‘I’ll tell her, Boxer.’ I leant against the wall, pulled the blanket up and over my head and breathed through the material.
The Boxer was standing at the window. But when I looked up at him and raised my hand briefly, I wasn’t so sure anymore, so far away, and the twisted wire between us on top of the wall. I looked at the big clock on the tower, ten to eleven, same as always. I noticed it was snowing, and wiped the snow off my hair. Then I walked slowly away from the gate, turned around again, saw the woman behind the glass of the porter’s lodge, old and white-haired—been here since Adolf, we used to say. I walked past the little shop, closed now, saw the original jailbird products in the window: guaranteed organic potatoes, wooden figures, baskets, my baskets; I’d got to be a great basket-weaver over my time. I stood still by the commemorative plaque in the little car park a few yards away from the shop. ‘In memory of the victims of the fascist dictatorship in Fort Zinna.’ Someone had laid flowers in the snow. There was another commemorative stone a bit further along because the Russkis had been here too. When I first arrived I’d walked to and fro between the stones until it got dark and I went up to the gate. I put my bag down and looked past the jail to the fields. I lit up and squatted down. I pressed my hand into the snow and felt it melting between my fingers and kept looking at the white fields and dragging on my fag, until I noticed the snow had put it out. I wiped my wet hand across my face and got up. I threw the fag away and walked towards the bus stop. I passed the low building where the day-release boys lived. Two of them were standing outside and nodded at me. I raised my hand briefly, fingers slightly apart— that was how we used to put them on windows, doors, walls. When I turned round again a few yards later they were still watching me go, hands in their pockets.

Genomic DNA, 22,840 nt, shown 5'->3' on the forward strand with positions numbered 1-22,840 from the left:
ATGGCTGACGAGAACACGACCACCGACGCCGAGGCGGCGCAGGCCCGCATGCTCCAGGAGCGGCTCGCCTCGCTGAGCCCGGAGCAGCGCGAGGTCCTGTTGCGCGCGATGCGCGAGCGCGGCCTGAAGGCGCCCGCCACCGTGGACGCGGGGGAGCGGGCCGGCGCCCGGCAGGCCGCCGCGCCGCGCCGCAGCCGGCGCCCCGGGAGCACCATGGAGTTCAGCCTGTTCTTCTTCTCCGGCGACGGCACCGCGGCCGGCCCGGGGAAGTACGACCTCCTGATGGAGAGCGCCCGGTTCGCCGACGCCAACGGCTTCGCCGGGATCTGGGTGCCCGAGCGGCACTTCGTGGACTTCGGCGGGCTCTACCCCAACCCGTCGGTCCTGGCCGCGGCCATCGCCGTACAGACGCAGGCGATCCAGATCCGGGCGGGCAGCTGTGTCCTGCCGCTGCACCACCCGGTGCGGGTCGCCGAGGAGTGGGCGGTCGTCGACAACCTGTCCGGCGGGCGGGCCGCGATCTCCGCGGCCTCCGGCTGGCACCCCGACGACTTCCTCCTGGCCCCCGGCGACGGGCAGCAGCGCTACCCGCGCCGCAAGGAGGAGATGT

‘Drinks World,’ ‘Sports Corner,’ ‘Torgau welcomes careful drivers.’ The bus drove so fast I felt sick, but I knew it would get slower the further we drove. Someone once told me he’d had to puke the first time he got on a bus after five years. I felt people looking at my bag and staring at me and leant my head on the window. When we drove past the brewery I wanted to get out, but I stayed put. The bus stopped at a crossroads and I saw the sign ‘Riesa 182 km’ next to me. There was a big juvenile facility there, out in Zeithain, in the middle of nowhere, but I was a few years too old for them now. ‘How much time you done now, kid?’ asked the Boxer.